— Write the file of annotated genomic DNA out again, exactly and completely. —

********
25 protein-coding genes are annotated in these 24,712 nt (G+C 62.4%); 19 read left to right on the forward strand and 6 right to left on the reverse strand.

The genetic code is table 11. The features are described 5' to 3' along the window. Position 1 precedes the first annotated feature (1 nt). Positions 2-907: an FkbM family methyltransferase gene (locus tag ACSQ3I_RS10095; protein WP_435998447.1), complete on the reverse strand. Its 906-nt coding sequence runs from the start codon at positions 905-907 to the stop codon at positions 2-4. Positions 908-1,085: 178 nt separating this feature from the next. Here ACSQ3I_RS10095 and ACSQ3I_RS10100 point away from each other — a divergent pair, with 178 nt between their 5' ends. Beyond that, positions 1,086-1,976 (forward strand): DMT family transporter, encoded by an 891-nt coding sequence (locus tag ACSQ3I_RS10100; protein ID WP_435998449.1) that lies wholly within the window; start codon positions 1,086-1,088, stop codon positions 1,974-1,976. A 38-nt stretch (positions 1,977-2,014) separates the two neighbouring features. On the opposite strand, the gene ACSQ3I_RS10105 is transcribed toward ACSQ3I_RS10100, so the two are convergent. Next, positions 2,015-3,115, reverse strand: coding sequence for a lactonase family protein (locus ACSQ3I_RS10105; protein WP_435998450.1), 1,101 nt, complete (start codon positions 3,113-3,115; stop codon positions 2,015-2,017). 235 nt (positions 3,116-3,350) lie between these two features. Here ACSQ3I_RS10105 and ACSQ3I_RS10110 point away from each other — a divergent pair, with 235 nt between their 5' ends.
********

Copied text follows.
25 protein-coding genes are annotated in these 24,712 nt (G+C 62.4%); 19 read left to right on the forward strand and 6 right to left on the reverse strand.

The genetic code is table 11. The features are described 5' to 3' along the window. Position 1 precedes the first annotated feature (1 nt). Positions 2-907: an FkbM family methyltransferase gene (locus tag ACSQ3I_RS10095; protein WP_435998447.1), complete on the reverse strand. Its 906-nt coding sequence runs from the start codon at positions 905-907 to the stop codon at positions 2-4. Positions 908-1,085: 178 nt separating this feature from the next. Here ACSQ3I_RS10095 and ACSQ3I_RS10100 point away from each other — a divergent pair, with 178 nt between their 5' ends. Beyond that, positions 1,086-1,976 (forward strand): DMT family transporter, encoded by an 891-nt coding sequence (locus tag ACSQ3I_RS10100; protein ID WP_435998449.1) that lies wholly within the window; start codon positions 1,086-1,088, stop codon positions 1,974-1,976. A 38-nt stretch (positions 1,977-2,014) separates the two neighbouring features. On the opposite strand, the gene ACSQ3I_RS10105 is transcribed toward ACSQ3I_RS10100, so the two are convergent. Next, positions 2,015-3,115, reverse strand: coding sequence for a lactonase family protein (locus ACSQ3I_RS10105; protein WP_435998450.1), 1,101 nt, complete (start codon positions 3,113-3,115; stop codon positions 2,015-2,017). 235 nt (positions 3,116-3,350) lie between these two features. Here ACSQ3I_RS10105 and ACSQ3I_RS10110 point away from each other — a divergent pair, with 235 nt between their 5' ends.